Tag: “Invisible Man”

“Harlem Is Nowhere,” an Artistic Collaboration Between Gordon Parks and Ralph Ellison, on Display at Art Institute of Chicago Until August 28

“Untitled” (Harlem, New York), 1952 (THE GORDON PARKS FOUNDATION)

article by Tamara Best via nytimes.com

Masters of their fields, the photographer Gordon Parks and the writer Ralph Ellison bonded over a shared vision of using their creative talents to address racial injustice. That commitment led to the powerful, enduring 1952 photo essay “A Man Becomes Invisible.”

But that Life magazine project was not their only collaboration. A new exhibition, “Invisible Man: Gordon Parks and Ralph Ellison in Harlem,” for the first time shows images from a lesser-known 1948 project of theirs, “Harlem Is Nowhere.” On view through Aug. 28 at the Art Institute of Chicago, the exhibition offers the two men’s counternarrative (the reality, that is) of the living conditions of black Americans during that time. Among the show’s more than 50 objects — the known surviving material belonging to both “A Man Becomes Invisible” and “Harlem Is Nowhere” — are newly discovered images, photographs that have never been exhibited and items that had not been definitely identified as belonging to either project.

The black-and-white photographs are vignettes of life in Harlem: street scenes of adults and children; political advocacy in real time; and imagined scenes from “Invisible Man,” Ellison’s watershed 1952 novel. The photographs are placed next to the passages that correspond with them, giving a sense of the tight collaborative process. Among the other highlights are drafts of captions for “Harlem Is Nowhere,” and images include a man in an alleyway; Harlem in literal ruin with a clinic building acting as a bright light; and a patient waiting to be seen, sitting in solitude, head in his hands.

Ellison and Parks “lived parallel lives, and they intersect in a creative splendor,” Adam Bradley, an associate professor at the University of Colorado, Boulder, who has written about Ellison’s work, said in a telephone interview. “They both understood the capacity of dark and light, light and shadow, black and white.”

These artists were compelled to focus on Harlem, their adopted home, which despite being the center of a cultural revival during the Harlem Renaissance, suffered a great economic toll tied to the Depression. They also witnessed the mounting postwar frustrations among their neighbors, black men who had been enlisted to fight but whose freedoms remained limited upon their return home.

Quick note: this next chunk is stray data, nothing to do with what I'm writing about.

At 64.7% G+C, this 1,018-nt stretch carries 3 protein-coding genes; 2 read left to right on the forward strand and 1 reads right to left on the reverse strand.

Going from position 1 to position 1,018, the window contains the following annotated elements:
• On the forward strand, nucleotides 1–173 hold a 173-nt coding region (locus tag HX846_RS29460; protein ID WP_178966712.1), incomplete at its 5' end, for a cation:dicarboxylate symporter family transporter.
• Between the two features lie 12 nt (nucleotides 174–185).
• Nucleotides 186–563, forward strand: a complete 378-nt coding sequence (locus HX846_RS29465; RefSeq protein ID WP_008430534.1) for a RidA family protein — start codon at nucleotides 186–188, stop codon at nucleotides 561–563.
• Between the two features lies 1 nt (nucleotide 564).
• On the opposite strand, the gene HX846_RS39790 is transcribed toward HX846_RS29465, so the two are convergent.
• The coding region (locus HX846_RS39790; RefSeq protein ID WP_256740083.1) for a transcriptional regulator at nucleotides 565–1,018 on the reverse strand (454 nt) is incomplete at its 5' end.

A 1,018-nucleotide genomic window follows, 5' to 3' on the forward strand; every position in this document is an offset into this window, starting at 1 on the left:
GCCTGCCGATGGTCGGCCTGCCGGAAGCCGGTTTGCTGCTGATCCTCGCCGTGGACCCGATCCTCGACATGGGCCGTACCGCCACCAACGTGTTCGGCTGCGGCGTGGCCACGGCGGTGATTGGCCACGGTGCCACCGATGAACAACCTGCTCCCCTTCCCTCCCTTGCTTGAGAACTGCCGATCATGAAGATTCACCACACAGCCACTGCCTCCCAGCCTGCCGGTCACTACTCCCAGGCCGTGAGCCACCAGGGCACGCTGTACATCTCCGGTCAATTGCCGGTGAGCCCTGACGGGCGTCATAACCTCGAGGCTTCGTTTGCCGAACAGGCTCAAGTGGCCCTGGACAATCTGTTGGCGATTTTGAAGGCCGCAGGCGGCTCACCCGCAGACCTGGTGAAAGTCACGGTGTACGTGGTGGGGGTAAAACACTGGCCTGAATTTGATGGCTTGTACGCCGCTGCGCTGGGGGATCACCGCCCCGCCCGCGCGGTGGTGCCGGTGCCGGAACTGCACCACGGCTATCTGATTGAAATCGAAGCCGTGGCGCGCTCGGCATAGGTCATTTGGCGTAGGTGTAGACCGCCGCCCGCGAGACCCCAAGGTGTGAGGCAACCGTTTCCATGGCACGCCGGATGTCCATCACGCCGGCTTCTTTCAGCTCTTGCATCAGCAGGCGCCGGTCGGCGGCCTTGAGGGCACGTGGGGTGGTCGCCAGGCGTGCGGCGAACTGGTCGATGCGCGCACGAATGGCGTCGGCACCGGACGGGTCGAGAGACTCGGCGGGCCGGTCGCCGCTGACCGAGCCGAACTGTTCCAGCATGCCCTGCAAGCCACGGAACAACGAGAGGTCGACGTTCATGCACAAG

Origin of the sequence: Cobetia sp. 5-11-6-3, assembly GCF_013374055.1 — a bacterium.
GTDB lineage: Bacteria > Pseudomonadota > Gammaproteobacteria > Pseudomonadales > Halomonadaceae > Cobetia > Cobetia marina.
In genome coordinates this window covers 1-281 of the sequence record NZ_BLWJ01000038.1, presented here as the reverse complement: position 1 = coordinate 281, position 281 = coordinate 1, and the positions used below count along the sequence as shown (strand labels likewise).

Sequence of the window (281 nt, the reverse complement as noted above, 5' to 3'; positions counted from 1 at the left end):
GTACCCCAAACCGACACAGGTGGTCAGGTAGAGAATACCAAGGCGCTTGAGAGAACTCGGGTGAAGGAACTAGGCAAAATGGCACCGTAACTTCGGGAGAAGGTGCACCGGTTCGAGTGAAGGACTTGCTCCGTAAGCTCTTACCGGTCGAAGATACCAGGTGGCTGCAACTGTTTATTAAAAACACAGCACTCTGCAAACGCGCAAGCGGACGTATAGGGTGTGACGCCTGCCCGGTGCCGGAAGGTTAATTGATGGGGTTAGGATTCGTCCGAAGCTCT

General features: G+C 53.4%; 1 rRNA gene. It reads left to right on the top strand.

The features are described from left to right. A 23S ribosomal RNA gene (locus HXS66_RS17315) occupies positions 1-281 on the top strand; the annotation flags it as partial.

Continue reading ““Harlem Is Nowhere,” an Artistic Collaboration Between Gordon Parks and Ralph Ellison, on Display at Art Institute of Chicago Until August 28″

BOOKS: 13 Must-Reads by Black Authors to Add To Your Library

In light of the recent events surrounding racial and social injustice around the country, knowing our history, as part of our eternal quest to “stay woke,” is more important than ever. While many of us are experiencing a new movement unfolding right before our eyes, scholars, experts and even regular folks with stories to tell, have been putting their experiences to the page to enlighten generations.

The publishing industry suffers from the same lack of diversity and racial biases that plague society at large. While many books don’t make school reading lists or even the New York Times Bestsellers List, there are countless classics that break down the Black experience in America.

It’s hardly a complete list, which could go on for volumes, but it’s a great starting point:

1. The Mis-Education of the Negro, Carter G. Woodson

Portrait of Carter Woodson
Carter Woodson (Source: Hulton Archive / Getty)

This book is of primary importance in understanding the legacy of slavery and how it affects Black Americans’ perspectives in society. The book essentially argues that Black Americans are not educated, but rather conditioned in American society. It challenges Black Americans to “do for themselves” outside of the constructs that are set up for them.

2. And Still I RiseMaya Angelou

Maya Angelou Signs Copies Of 'Maya Angelou: Letter to My Daughter' - October 30, 2008